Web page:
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Harris v. Lancaster Correctional Center

United States District Court, District of Nebraska

February 18, 2015



Joseph F. Bataillon, Senior United States District Judge.

Plaintiff Lawrence Harris (“Plaintiff”) filed his Complaint (Filing No. 1) in this matter on October 21, 2014. This court has given Plaintiff leave to proceed in forma pauperis in this matter. (Filing No. 7.) The court now conducts an initial review of the Complaint to determine whether summary dismissal is appropriate under 28 U.S.C. §§ 1915(e)(2) and 1915A.


Plaintiff is incarcerated in the Lancaster County Correctional Center in Lincoln, Nebraska (“the correctional center”). He named the correctional center as the sole defendant. (Filing No. 1 at CM/ECF p. 2.)

Plaintiff alleged that on August 21, 2014, an intoxicated inmate urinated on him. Plaintiff later discovered, “[a]fter asking around the dorm, ” that the inmate had consumed hand sanitizer and, apparently, had become intoxicated. (Id.) Plaintiff argues jail staff was at fault for allowing the inmate to acquire the hand sanitizer. (Id. at CM/ECF pp. 2-3.)

Plaintiff also alleged staff did not “decontaminate” him following the incident or assure him that the intoxicated inmate “had a clean bill of health.” (Id. at CM/ECF p. 3.) Finally, Plaintiff alleged the inmate was not cited for assault. Rather, he was only given time in segregation. (Id.)

As relief in this matter, Plaintiff seeks a “fair settlement” to compensate him for his “pain[, ] suffering and mental anguish.” (Id. at CM/ECF p. 5.)


The court is required to review prisoner and in forma pauperis complaints seeking relief against a governmental entity or an officer or employee of a governmental entity to determine whether summary dismissal is appropriate. See 28 U.S.C. §§ 1915(e) and 1915A. The court must dismiss a complaint or any portion of it that states a frivolous or malicious claim, that fails to state a claim upon which relief may be granted, or that seeks monetary relief from a defendant who is immune from such relief. 28 U.S.C. § 1915(e)(2)(B); 28 U.S.C. § 1915A(b).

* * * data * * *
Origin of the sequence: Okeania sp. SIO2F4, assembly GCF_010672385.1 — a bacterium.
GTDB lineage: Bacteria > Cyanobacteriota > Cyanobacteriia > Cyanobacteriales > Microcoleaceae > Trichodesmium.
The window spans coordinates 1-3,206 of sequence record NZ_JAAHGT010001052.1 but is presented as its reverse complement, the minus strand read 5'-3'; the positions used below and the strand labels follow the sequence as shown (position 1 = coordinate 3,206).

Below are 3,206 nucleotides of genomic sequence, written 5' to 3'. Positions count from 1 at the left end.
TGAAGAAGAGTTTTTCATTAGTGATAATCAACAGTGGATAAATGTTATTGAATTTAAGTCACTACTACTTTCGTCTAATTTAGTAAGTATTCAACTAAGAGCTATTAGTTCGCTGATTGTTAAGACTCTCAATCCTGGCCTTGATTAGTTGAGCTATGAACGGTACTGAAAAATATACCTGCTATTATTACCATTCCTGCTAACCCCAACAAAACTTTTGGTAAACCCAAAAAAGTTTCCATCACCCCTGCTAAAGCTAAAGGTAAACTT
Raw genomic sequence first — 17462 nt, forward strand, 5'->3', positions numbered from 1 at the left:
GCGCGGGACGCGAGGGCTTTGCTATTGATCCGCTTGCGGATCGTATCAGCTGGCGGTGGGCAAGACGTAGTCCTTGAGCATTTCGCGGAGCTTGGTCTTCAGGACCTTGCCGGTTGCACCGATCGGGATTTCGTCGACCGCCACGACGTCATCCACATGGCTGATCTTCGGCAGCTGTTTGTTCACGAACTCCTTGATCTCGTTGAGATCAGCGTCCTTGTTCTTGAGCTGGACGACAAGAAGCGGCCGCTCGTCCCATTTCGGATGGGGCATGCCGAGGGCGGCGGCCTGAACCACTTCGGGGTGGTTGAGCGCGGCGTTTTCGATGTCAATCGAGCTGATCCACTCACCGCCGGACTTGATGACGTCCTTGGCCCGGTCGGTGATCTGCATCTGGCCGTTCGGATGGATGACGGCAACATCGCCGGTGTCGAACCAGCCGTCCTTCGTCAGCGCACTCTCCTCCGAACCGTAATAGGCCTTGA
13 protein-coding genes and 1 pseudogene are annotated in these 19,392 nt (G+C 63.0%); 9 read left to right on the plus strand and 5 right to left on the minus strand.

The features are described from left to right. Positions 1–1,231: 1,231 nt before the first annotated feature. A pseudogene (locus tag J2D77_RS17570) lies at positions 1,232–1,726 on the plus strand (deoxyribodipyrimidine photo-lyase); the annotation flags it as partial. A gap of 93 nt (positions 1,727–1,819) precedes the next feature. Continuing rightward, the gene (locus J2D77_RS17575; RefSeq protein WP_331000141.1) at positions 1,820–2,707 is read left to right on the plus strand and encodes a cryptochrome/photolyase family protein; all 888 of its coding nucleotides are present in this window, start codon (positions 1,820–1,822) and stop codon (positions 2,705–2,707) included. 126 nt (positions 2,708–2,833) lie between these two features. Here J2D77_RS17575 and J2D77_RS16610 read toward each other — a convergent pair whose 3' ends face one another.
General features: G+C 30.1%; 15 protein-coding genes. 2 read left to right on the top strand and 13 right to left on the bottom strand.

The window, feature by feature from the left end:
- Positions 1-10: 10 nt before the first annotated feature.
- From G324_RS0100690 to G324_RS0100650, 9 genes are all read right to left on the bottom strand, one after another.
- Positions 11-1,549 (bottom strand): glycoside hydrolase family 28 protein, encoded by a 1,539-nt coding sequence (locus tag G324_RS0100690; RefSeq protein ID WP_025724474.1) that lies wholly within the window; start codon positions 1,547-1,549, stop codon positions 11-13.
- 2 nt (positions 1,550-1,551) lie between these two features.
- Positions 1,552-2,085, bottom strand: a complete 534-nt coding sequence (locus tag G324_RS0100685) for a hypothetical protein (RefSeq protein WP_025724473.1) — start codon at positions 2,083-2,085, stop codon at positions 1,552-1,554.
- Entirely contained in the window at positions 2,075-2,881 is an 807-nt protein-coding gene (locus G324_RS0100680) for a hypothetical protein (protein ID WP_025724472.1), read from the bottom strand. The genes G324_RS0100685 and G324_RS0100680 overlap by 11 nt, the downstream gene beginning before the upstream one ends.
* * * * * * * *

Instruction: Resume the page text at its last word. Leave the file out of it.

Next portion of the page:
Pro se plaintiffs must set forth enough factual allegations to “nudge[] their claims across the line from conceivable to plausible, ” or “their complaint must be dismissed.” Bell Atlantic Corp. v. Twombly, 550 U.S. 544, 569-70 (2007); see also Ashcroft v. Iqbal, 556 U.S. 662, 678 (2009) (“A claim has facial plausibility when the plaintiff pleads factual content that allows the court to draw the reasonable inference that the defendant is liable for the misconduct alleged.”).

“The essential function of a complaint under the Federal Rules of Civil Procedure is to give the opposing party ‘fair notice of the nature and basis or grounds for a claim, and a general indication of the type of litigation involved.’” Topchian v. JPMorgan Chase Bank, N.A., 760 F.3d 843, 848 (8th Cir. 2014) (quoting Hopkins v. Saunders, 199 F.3d 968, 973 (8th Cir. 1999)). However, “[a] pro se complaint must be liberally construed, and pro se litigants are held to a lesser pleading standard than other parties.” Topchian, 760 F.3d at 849 (internal quotation marks and citations omitted).

Liberally construed, Plaintiff here alleges federal constitutional claims. To state a claim under 42 U.S.C. § 1983, a plaintiff must allege a violation of rights protected by the United States Constitution or created by federal statute and also must show that the alleged deprivation was caused by conduct of a person acting under color of state law. West v. Atkins, 487 U.S. 42, 48 (1988); Buckley v. Barlow, 997 F.2d 494, 495 (8th Cir. 1993).